Private Foundations


For clients at the upper end of the high net worth bracket (typically a net worth of at least £500,000 plus – excluding pension assets), Private Foundations are gaining in popularity because of their increased flexibility and privacy over trusts – particularly UK trusts.

Unlike a Trust, a Foundation is a legal entity in its own right - whereas a trust is an arrangement between settlor(s), trustee(s) and beneficiaries. Because a Foundation has legal personality in and of itself, it is easier for it to own property, set up subsidiary companies and open accounts. Because Foundations are incorporated predominantly in offshore financial centres (“OFC”) they also have taxation advantages over trusts – although this aspect is incidental.


Foundations are now available in quite a number of jurisdictions including:

  • Jersey

  • Guernsey

  • Abu Dhabi

  • Gibraltar

  • Antigua and Barbuda

  • Anguilla

  • Belize

  • Cook Islands

  • Isle of Man

  • Labuan

  • Mauritius

  • Seychelles

  • Panama

  • Vanuatu

  • The Bahamas

  • BVI

  • Nevis

  • Liechtenstein


Each jurisdiction has its own peculiarities, rules and costs, and the one chosen will often depend on what purpose the foundation is being established for, and how much it will cost in relation to how much money (or value – a foundation can hold anything, not just money) it is going to control relative to its annual cost. Clearly there is no point setting up a Foundation that would cost £4,000 per annum to maintain if it is only going to control £40,000 of assets – the money would be used up in just ten years. Typically the annual cost should not exceed 2% of the Foundation's assets and this is why a Foundation is for higher net worth clients only. 

The correct formation of a Private Foundation, or for that matter a public one - although that will not concern us here, is necessarily a complex process and it would be impossible on this website to go through even a fraction of the matters involved.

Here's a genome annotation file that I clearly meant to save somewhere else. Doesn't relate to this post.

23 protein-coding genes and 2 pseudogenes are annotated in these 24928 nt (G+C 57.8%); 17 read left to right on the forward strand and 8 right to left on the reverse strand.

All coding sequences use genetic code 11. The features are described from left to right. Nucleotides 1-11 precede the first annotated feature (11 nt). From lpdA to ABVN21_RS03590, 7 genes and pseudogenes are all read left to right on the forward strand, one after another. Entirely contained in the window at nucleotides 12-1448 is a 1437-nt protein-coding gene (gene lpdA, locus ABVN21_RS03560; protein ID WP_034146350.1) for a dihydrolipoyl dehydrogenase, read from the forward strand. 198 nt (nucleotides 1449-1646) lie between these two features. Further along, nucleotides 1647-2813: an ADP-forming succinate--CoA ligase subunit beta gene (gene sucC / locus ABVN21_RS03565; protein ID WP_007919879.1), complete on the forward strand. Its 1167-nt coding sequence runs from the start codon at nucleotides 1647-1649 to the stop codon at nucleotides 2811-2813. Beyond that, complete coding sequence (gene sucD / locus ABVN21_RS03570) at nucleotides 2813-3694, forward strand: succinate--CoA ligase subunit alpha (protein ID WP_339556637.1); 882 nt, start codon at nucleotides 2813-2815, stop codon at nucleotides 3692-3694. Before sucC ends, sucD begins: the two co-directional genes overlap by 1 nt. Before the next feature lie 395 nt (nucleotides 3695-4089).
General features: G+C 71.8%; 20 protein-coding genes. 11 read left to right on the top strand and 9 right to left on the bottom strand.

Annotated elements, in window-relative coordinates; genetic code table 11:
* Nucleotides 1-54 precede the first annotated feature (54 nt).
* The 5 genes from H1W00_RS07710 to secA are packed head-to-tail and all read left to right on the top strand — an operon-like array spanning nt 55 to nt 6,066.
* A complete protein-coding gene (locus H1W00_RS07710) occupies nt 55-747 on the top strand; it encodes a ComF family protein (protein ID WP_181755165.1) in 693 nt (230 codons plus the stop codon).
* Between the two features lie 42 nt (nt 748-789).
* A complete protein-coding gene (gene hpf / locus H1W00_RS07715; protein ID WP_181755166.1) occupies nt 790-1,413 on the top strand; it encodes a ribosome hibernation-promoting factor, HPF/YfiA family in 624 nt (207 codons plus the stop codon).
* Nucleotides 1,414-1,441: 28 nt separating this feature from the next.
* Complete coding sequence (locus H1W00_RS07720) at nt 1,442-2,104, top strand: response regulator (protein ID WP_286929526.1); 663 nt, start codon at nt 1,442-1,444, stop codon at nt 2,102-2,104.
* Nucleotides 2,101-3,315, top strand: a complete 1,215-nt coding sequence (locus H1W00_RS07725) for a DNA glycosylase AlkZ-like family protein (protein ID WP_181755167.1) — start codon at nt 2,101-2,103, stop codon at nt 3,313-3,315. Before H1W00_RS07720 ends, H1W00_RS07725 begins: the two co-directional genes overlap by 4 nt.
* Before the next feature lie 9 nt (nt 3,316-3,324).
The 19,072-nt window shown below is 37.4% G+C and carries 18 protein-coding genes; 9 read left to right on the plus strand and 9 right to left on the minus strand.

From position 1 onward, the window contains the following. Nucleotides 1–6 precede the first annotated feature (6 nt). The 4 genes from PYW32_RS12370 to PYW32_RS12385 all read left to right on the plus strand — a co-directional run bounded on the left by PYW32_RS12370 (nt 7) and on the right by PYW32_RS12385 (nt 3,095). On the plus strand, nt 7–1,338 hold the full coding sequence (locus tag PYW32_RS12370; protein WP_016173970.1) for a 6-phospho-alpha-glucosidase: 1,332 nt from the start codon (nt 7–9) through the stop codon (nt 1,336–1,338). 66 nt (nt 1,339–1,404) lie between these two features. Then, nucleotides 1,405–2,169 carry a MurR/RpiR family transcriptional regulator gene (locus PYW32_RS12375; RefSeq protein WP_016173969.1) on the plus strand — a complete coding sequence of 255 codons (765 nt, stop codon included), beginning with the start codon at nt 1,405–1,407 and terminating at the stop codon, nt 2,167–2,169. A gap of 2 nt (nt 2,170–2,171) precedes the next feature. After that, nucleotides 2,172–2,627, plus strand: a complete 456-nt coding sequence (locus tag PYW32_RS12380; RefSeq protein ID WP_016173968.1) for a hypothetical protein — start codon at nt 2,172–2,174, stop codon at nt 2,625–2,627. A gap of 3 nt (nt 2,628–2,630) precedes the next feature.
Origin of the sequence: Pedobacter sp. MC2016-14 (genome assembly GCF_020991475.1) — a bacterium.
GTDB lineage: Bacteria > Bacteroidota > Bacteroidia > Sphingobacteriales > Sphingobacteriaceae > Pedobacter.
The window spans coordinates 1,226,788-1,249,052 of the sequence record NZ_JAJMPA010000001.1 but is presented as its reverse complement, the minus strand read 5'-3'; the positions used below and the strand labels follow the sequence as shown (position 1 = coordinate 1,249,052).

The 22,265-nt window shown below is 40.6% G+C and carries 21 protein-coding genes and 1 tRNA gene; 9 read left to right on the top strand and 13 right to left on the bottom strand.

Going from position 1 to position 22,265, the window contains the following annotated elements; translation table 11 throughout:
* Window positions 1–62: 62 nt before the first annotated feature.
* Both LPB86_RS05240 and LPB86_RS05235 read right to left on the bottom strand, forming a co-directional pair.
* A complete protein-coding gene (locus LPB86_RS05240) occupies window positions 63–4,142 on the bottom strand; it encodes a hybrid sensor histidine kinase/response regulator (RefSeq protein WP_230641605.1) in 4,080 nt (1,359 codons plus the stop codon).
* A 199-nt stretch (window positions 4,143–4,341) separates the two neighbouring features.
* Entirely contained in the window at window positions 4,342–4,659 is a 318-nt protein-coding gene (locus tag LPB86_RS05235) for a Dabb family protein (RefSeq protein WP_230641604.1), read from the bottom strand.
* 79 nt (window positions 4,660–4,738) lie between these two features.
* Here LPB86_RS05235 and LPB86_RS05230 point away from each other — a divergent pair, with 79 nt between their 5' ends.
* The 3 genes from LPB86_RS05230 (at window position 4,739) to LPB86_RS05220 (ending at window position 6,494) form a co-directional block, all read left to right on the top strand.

In brief then, and very generally – as it’s different to some extent in every jurisdiction, a foundation comes into being when the Founder (equivalent of a trust Settlor) sets up the Foundation by subscribing his name to the Constitution of the Foundation and registering the Foundation with the Registrar of Foundations in the jurisdiction concerned.

The name of a foundation must usually contain the word ‘Foundation’ and every foundation must have a registered office in the jurisdiction of incorporation. 

Each foundation’s Constitution is comprised of two core documents: the Charter and the Rules of the Foundation. The Charter must contain the name and purpose of the Foundation, a description of its initial capital or endowment and, if it is a foundation with limited duration, the duration must be stated. It may contain anything else that the founder wants to include. This document is generally public (but need not be in Panama) and is therefore generally quite vague. 

The Rules set out the operative provisions of the Foundation and detail the functions of the foundation councillors (equivalent of the trustees in a Trust), the procedures for the appointment, retirement and remuneration of councillors and any guardian (equivalent of the protector in a Trust), and also identify the default recipients (i.e. beneficiaries). The Rules may, and in practice do, specify other matters such as how the assets of the Foundation should be applied and how beneficiaries may be added or excluded. They may also impose obligations on a beneficiary such as a condition of benefitting (e.g. must be sober and of good character) or contain protective measures to terminate (or suspend) a beneficiary’s interest, for example if he or she becomes insolvent.

In summary, Foundations are becoming quite the ‘in thing’ in high end estate planning and due to their many advantages, protections and flexibilities over trusts, should always be considered for larger value estates. 

Initial consultations always free and without obligation